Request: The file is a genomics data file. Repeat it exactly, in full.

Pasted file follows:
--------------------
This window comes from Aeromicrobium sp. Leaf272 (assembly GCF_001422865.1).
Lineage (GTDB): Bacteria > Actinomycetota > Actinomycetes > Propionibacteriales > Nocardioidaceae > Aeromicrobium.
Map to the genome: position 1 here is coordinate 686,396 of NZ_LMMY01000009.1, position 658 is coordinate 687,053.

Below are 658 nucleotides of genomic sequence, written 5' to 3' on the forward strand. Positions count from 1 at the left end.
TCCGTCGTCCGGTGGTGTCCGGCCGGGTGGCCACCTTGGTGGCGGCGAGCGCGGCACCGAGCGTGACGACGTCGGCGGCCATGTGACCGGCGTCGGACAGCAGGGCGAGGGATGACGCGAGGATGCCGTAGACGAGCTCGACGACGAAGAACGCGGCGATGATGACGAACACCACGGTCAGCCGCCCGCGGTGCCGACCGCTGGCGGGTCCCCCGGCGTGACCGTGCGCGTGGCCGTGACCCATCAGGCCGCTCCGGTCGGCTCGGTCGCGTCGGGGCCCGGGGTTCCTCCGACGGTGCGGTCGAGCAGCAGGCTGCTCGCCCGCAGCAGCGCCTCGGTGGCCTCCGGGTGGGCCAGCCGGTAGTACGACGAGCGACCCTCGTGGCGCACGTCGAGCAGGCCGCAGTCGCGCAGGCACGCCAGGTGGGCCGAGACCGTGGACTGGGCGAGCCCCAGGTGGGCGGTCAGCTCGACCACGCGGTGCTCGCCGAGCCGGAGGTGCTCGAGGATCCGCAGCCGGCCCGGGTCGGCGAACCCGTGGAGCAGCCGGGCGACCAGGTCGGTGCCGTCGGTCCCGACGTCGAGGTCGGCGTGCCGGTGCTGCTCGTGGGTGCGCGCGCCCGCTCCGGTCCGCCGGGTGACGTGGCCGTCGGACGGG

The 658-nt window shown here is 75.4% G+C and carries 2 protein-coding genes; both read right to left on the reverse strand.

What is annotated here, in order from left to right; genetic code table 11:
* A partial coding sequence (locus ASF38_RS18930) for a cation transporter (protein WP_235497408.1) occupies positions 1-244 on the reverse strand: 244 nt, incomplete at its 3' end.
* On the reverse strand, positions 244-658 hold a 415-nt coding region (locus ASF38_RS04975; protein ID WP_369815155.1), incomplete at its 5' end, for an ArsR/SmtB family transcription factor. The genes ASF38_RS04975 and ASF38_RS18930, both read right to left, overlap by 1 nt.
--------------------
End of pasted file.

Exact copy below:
This window comes from Aeromicrobium sp. Leaf272 (assembly GCF_001422865.1).
Lineage (GTDB): Bacteria > Actinomycetota > Actinomycetes > Propionibacteriales > Nocardioidaceae > Aeromicrobium.
Map to the genome: position 1 here is coordinate 686,396 of NZ_LMMY01000009.1, position 658 is coordinate 687,053.

Below are 658 nucleotides of genomic sequence, written 5' to 3' on the forward strand. Positions count from 1 at the left end.
TCCGTCGTCCGGTGGTGTCCGGCCGGGTGGCCACCTTGGTGGCGGCGAGCGCGGCACCGAGCGTGACGACGTCGGCGGCCATGTGACCGGCGTCGGACAGCAGGGCGAGGGATGACGCGAGGATGCCGTAGACGAGCTCGACGACGAAGAACGCGGCGATGATGACGAACACCACGGTCAGCCGCCCGCGGTGCCGACCGCTGGCGGGTCCCCCGGCGTGACCGTGCGCGTGGCCGTGACCCATCAGGCCGCTCCGGTCGGCTCGGTCGCGTCGGGGCCCGGGGTTCCTCCGACGGTGCGGTCGAGCAGCAGGCTGCTCGCCCGCAGCAGCGCCTCGGTGGCCTCCGGGTGGGCCAGCCGGTAGTACGACGAGCGACCCTCGTGGCGCACGTCGAGCAGGCCGCAGTCGCGCAGGCACGCCAGGTGGGCCGAGACCGTGGACTGGGCGAGCCCCAGGTGGGCGGTCAGCTCGACCACGCGGTGCTCGCCGAGCCGGAGGTGCTCGAGGATCCGCAGCCGGCCCGGGTCGGCGAACCCGTGGAGCAGCCGGGCGACCAGGTCGGTGCCGTCGGTCCCGACGTCGAGGTCGGCGTGCCGGTGCTGCTCGTGGGTGCGCGCGCCCGCTCCGGTCCGCCGGGTGACGTGGCCGTCGGACGGG

The 658-nt window shown here is 75.4% G+C and carries 2 protein-coding genes; both read right to left on the reverse strand.

What is annotated here, in order from left to right; genetic code table 11:
* A partial coding sequence (locus ASF38_RS18930) for a cation transporter (protein WP_235497408.1) occupies positions 1-244 on the reverse strand: 244 nt, incomplete at its 3' end.
* On the reverse strand, positions 244-658 hold a 415-nt coding region (locus ASF38_RS04975; protein ID WP_369815155.1), incomplete at its 5' end, for an ArsR/SmtB family transcription factor. The genes ASF38_RS04975 and ASF38_RS18930, both read right to left, overlap by 1 nt.